Last month’s job gains disappointed, with the US economy creating only 142,000 jobs in September and average monthly job growth for the year to date sitting at 198,000, down from 260,000 in 2014.
Early forecasts are slightly above last month, which would be great numbers if we were at the labor force participation rate seen before the Great Recession. Unfortunately, our labor force participation rate hit a new low last month of just 62.4%, a rate we last saw in the late 1970s. What’s also troubling is that in the third quarter companies have been announcing job cuts, including a range of industries from banks to telecoms, as well as continued cuts in energy.
For months, we have been seeing strong demand from employers for workers, which left opportunity for wage increases and other moves by employers to draw workers off the sidelines. Friday’s numbers will provide another data point to see if there’s positive movement in this direction or more of the same relative stagnancy. Announcements of company cutbacks and relatively low GDP growth would suggest the latter, which makes us wonder if the window to get back to stronger GDP growth in 2016 is starting to close.
In 2014, we saw strong demand from employers being met by employment growth. In other words, employers had job openings and were able to fill them. But this year, while demand has continued growing apace, job seekers seem more aloof—candidates have many options, and in some sectors, employers aren’t able to attract people to the opportunities they’re offering.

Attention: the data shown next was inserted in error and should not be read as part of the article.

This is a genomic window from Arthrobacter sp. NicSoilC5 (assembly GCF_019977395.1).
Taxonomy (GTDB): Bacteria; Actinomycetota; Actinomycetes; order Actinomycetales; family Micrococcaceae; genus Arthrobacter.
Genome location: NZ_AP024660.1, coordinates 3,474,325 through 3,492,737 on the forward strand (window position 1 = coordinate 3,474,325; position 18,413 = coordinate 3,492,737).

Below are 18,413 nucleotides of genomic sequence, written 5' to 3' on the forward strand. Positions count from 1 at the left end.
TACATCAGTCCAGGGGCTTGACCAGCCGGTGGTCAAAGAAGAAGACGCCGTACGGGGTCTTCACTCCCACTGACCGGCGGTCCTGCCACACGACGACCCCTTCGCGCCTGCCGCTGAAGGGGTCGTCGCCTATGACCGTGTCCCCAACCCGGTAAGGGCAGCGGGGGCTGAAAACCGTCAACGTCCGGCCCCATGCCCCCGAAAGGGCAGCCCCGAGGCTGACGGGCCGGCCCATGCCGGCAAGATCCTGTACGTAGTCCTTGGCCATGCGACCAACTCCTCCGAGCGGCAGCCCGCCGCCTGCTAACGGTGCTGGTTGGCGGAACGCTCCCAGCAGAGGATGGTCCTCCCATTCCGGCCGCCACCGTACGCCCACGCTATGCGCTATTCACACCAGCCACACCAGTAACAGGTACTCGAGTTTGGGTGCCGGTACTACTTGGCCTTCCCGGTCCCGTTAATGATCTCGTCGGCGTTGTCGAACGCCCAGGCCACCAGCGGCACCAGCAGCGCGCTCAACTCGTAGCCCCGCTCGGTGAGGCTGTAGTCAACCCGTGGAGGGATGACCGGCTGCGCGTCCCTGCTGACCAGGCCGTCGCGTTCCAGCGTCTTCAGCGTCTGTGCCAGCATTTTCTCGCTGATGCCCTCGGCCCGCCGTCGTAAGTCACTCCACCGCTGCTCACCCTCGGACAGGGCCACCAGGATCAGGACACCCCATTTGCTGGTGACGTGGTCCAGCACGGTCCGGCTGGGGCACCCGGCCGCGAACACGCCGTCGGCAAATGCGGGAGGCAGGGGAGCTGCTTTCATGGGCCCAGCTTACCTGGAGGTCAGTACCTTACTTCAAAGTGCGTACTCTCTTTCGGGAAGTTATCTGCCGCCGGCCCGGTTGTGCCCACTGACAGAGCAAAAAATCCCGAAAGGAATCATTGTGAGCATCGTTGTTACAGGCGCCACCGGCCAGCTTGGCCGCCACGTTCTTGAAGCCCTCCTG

Retail is a case in point. As the chart above shows, job seeker interest in the retail sector is waning even as demand increases for the holiday season. We’ve seen a similar trend in the restaurant industry.
The economy at large is experiencing stagnant wage growth, which may be preventing employers in these talent-short sectors from using salary as an incentive (though some have raised wages recently). Instead, there has been a focus on shift scheduling and setting standards around when workers work and how much notice they are given of that schedule. These moves give workers more of a say, and can be key attractors for new talent.
If employers can find ways to lure job seekers, we could still have a chance to see a robust 2016 job market. But if October’s numbers continue to disappoint, as many expect, the window of opening will get a bit slimmer.